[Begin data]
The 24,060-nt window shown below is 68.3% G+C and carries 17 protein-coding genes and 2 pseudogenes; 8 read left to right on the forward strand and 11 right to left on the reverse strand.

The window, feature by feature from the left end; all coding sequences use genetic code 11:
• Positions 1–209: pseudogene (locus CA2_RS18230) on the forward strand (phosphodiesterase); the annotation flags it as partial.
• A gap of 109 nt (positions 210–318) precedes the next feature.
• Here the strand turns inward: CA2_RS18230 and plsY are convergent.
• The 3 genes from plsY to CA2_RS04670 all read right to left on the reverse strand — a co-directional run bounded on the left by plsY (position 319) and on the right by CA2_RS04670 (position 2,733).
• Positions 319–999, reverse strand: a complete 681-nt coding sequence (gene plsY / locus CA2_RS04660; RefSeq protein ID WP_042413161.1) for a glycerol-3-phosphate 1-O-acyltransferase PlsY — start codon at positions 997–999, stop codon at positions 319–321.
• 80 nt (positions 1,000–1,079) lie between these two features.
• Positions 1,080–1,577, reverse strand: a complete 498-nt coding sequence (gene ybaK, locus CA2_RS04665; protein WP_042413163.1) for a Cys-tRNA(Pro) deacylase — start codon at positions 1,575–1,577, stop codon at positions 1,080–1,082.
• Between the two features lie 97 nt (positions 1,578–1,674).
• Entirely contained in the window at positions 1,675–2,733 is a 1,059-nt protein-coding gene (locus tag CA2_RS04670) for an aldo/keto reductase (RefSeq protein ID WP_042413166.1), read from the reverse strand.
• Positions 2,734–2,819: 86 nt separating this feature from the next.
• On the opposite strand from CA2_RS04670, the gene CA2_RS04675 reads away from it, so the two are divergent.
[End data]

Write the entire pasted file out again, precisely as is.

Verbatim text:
The 24,060-nt window shown below is 68.3% G+C and carries 17 protein-coding genes and 2 pseudogenes; 8 read left to right on the forward strand and 11 right to left on the reverse strand.

The window, feature by feature from the left end; all coding sequences use genetic code 11:
• Positions 1–209: pseudogene (locus CA2_RS18230) on the forward strand (phosphodiesterase); the annotation flags it as partial.
• A gap of 109 nt (positions 210–318) precedes the next feature.
• Here the strand turns inward: CA2_RS18230 and plsY are convergent.
• The 3 genes from plsY to CA2_RS04670 all read right to left on the reverse strand — a co-directional run bounded on the left by plsY (position 319) and on the right by CA2_RS04670 (position 2,733).
• Positions 319–999, reverse strand: a complete 681-nt coding sequence (gene plsY / locus CA2_RS04660; RefSeq protein ID WP_042413161.1) for a glycerol-3-phosphate 1-O-acyltransferase PlsY — start codon at positions 997–999, stop codon at positions 319–321.
• 80 nt (positions 1,000–1,079) lie between these two features.
• Positions 1,080–1,577, reverse strand: a complete 498-nt coding sequence (gene ybaK, locus CA2_RS04665; protein WP_042413163.1) for a Cys-tRNA(Pro) deacylase — start codon at positions 1,575–1,577, stop codon at positions 1,080–1,082.
• Between the two features lie 97 nt (positions 1,578–1,674).
• Entirely contained in the window at positions 1,675–2,733 is a 1,059-nt protein-coding gene (locus tag CA2_RS04670) for an aldo/keto reductase (RefSeq protein ID WP_042413166.1), read from the reverse strand.
• Positions 2,734–2,819: 86 nt separating this feature from the next.
• On the opposite strand from CA2_RS04670, the gene CA2_RS04675 reads away from it, so the two are divergent.